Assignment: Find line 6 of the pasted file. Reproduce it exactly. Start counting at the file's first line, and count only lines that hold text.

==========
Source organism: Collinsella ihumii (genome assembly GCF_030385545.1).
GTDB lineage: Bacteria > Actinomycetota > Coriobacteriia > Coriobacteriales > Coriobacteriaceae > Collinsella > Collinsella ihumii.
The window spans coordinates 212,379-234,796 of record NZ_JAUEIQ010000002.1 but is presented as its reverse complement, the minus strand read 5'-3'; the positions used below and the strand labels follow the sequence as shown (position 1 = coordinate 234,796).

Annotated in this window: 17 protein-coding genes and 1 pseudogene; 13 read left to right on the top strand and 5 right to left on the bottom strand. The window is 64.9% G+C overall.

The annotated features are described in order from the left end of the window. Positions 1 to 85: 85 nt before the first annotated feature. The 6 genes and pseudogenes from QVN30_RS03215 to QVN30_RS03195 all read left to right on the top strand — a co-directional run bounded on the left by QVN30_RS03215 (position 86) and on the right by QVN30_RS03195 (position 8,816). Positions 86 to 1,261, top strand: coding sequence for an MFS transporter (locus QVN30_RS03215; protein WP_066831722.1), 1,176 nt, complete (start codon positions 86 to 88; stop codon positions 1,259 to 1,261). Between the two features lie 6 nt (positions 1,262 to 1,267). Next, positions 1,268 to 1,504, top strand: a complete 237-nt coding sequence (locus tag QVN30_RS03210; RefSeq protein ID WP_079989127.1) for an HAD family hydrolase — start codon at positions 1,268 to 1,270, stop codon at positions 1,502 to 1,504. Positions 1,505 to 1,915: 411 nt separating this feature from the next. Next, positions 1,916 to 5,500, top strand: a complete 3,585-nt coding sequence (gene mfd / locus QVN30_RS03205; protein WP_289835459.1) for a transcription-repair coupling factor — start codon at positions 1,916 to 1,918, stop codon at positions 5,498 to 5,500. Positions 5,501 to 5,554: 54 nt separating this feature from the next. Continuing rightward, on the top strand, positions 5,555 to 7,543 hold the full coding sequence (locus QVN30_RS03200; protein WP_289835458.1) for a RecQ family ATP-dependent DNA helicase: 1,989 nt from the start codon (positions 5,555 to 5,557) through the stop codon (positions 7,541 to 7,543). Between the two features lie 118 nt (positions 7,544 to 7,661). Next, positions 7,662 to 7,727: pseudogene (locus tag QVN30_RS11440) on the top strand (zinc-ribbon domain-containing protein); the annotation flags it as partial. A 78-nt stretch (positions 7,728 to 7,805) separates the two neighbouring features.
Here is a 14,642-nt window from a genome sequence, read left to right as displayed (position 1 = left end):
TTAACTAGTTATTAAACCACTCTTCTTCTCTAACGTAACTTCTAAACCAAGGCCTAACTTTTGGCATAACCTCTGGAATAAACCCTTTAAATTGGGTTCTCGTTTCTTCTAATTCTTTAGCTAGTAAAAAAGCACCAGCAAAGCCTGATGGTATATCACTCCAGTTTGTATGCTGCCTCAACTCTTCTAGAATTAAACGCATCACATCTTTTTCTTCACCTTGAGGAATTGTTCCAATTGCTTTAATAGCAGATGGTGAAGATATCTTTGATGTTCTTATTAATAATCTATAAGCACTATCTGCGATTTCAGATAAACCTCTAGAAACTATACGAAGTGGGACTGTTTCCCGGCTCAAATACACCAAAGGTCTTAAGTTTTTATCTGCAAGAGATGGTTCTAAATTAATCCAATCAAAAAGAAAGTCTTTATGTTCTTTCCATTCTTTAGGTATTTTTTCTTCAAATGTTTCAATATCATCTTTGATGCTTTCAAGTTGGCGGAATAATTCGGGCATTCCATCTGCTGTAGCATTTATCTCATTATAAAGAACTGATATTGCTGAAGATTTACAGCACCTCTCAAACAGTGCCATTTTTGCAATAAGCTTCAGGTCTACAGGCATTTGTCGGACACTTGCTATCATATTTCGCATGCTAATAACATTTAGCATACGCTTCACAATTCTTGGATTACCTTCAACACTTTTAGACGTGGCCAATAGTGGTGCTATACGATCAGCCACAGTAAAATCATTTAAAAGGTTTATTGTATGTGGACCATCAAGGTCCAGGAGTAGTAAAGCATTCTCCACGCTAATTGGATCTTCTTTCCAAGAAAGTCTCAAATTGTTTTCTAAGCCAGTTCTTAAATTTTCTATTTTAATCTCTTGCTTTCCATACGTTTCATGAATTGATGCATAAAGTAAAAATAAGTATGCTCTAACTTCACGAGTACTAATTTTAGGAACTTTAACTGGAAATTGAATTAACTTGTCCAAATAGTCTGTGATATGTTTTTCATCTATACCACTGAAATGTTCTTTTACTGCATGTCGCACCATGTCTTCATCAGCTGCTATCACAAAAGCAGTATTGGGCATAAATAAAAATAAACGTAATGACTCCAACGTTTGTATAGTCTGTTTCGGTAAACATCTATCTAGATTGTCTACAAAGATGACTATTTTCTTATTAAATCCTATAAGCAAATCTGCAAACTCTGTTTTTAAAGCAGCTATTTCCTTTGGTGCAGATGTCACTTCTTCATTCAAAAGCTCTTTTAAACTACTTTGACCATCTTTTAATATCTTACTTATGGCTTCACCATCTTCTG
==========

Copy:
Here is a 14,642-nt window from a genome sequence, read left to right as displayed (position 1 = left end):